To Russia with Love

 

In a world that is becoming increasingly accessible, where well-traveled people claim that “everyone speaks English” and smartphone apps can instantly translate any book, it may seem as though learning a second language is a waste of time. For future conservation professionals, this myth is promoted through course requirements that leave out foreign languages and in turn focus on math and economics. While math and economics are undoubtedly important, if you want to work towards conservation in another country, I can attest that learning a second language can be as good as a ticket there.

 

 

 

 

 

 

 

 

 

 

 

 

 

       

               (C) Jen Morton 2013

 

I recently finished a field season in the Sikhote-Alin Biosphere Reserve in the Russian Far East. This reserve has been set aside strictly for tiger conservation and is only open to researchers and managers. My work was focused on analyzing prey

populations for the endangered Amur tiger. I spent three months collaborating with some of the world’s most renowned tiger researchers and participating in tiger conservation efforts. I had the opportunity to photograph tigers in the wild and spend

a great deal of time in one of the world’s great wild places. For me this was a dream come true, and I attribute it in large part to learning Russian while I was an undergrad. When I began searching for a graduate school, I was required to find an advisor to take me under his/her wing and into their lab for the research component of my Master’s degree.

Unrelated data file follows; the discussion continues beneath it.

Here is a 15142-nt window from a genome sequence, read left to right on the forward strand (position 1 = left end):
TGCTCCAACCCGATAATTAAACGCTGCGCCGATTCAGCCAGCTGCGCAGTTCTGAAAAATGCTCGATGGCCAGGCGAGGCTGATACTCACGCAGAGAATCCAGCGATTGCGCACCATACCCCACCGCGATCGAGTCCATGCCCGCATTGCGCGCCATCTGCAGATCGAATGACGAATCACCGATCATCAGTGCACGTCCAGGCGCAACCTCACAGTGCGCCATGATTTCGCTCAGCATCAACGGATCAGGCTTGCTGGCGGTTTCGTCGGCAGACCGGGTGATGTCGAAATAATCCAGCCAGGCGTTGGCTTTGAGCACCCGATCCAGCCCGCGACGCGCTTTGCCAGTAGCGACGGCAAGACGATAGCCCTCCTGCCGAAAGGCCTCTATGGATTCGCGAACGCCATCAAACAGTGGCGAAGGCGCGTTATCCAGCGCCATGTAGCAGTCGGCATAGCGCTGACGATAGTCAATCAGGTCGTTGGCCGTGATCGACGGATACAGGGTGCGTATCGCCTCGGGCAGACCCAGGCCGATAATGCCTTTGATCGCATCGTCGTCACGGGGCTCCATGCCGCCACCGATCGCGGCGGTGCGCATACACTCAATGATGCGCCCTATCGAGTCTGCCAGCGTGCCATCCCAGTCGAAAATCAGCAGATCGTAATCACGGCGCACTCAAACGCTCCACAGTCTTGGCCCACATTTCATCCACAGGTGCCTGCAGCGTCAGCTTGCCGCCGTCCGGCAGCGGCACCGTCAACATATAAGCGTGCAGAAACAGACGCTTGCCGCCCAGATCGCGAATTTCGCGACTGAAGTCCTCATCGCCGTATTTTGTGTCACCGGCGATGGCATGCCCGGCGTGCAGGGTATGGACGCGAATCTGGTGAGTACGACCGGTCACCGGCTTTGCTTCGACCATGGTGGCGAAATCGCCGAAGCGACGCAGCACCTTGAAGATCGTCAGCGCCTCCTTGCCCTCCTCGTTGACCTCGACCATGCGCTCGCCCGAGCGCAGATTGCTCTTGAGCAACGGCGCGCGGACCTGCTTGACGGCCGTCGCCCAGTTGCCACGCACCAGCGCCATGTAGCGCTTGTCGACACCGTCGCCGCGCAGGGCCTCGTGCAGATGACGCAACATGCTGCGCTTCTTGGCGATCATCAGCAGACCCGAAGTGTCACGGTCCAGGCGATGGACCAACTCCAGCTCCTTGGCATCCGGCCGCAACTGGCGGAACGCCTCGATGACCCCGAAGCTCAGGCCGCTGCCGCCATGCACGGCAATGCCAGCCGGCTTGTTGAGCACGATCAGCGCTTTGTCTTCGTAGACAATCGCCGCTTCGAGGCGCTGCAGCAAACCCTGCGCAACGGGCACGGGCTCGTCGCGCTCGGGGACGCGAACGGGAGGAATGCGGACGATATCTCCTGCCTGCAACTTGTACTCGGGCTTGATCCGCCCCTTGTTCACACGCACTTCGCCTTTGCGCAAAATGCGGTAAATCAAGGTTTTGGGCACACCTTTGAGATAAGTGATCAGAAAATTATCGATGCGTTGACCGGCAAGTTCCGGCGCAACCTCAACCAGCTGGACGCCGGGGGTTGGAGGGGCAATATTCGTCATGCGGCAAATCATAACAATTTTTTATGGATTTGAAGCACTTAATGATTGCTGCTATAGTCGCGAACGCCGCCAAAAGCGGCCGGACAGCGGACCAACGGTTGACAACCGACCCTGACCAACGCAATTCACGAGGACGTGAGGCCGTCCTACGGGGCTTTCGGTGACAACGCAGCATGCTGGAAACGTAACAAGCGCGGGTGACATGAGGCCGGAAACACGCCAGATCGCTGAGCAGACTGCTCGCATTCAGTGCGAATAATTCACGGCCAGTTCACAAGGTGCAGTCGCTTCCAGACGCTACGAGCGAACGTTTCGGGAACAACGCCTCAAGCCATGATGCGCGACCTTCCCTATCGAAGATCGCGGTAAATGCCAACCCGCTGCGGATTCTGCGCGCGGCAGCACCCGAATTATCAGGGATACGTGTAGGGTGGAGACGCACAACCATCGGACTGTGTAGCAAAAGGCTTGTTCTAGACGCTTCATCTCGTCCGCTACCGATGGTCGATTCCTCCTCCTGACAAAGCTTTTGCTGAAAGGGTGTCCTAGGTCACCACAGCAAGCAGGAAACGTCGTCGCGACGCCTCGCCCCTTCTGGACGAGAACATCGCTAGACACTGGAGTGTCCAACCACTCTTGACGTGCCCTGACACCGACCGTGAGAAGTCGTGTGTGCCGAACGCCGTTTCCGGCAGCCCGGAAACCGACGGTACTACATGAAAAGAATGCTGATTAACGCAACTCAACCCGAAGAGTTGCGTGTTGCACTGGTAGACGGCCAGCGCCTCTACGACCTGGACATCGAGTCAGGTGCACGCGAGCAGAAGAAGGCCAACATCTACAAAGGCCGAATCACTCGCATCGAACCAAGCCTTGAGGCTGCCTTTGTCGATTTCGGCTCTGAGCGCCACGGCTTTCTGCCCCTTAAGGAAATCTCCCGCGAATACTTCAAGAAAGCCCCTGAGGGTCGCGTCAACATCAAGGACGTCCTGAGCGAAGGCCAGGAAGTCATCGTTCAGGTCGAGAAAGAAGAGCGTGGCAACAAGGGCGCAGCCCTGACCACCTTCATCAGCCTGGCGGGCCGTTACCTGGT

While I wrote dozens of emails, the only promising response I received was from Dr. David Tonkyn of Clemson University.

 

 

 

 

 

 

 

 

 

 

 

 

 

 

 

 

 

 

                             (C) Jen Morton 2013

 

 

When David called, he wasn’t impressed by my GPA and didn’t want to hear about any extracurricular activities or leadership roles or any of the typical college acceptance things. He wanted to talk to me about Russia. He noticed a singular line on my resume that said I had double majored in my undergraduate program and that I had received a degree in Russian. I should point out here that the only reason I double majored was because I took a few Russian classes on a whim and I really liked them.

David had been interested in Russian ecosystems for a long time and had always been on the lookout for a student that he could send that way. It was a great match for both of us and before I knew it I was on a plane, another plane, another plane, and a long bus ride down a dusty road to Ternei, Russia.

 

We all know, of course, that learning a second language will not guarantee you a dream trip to one of the world’s great wild places. Many of the researchers that live the dream saving the great and threatened flora and fauna of the world though will tell you that a second language can be a very nice bridge between a dream and a job.

 

 

 Jen Morton
Clemson University Graduate Student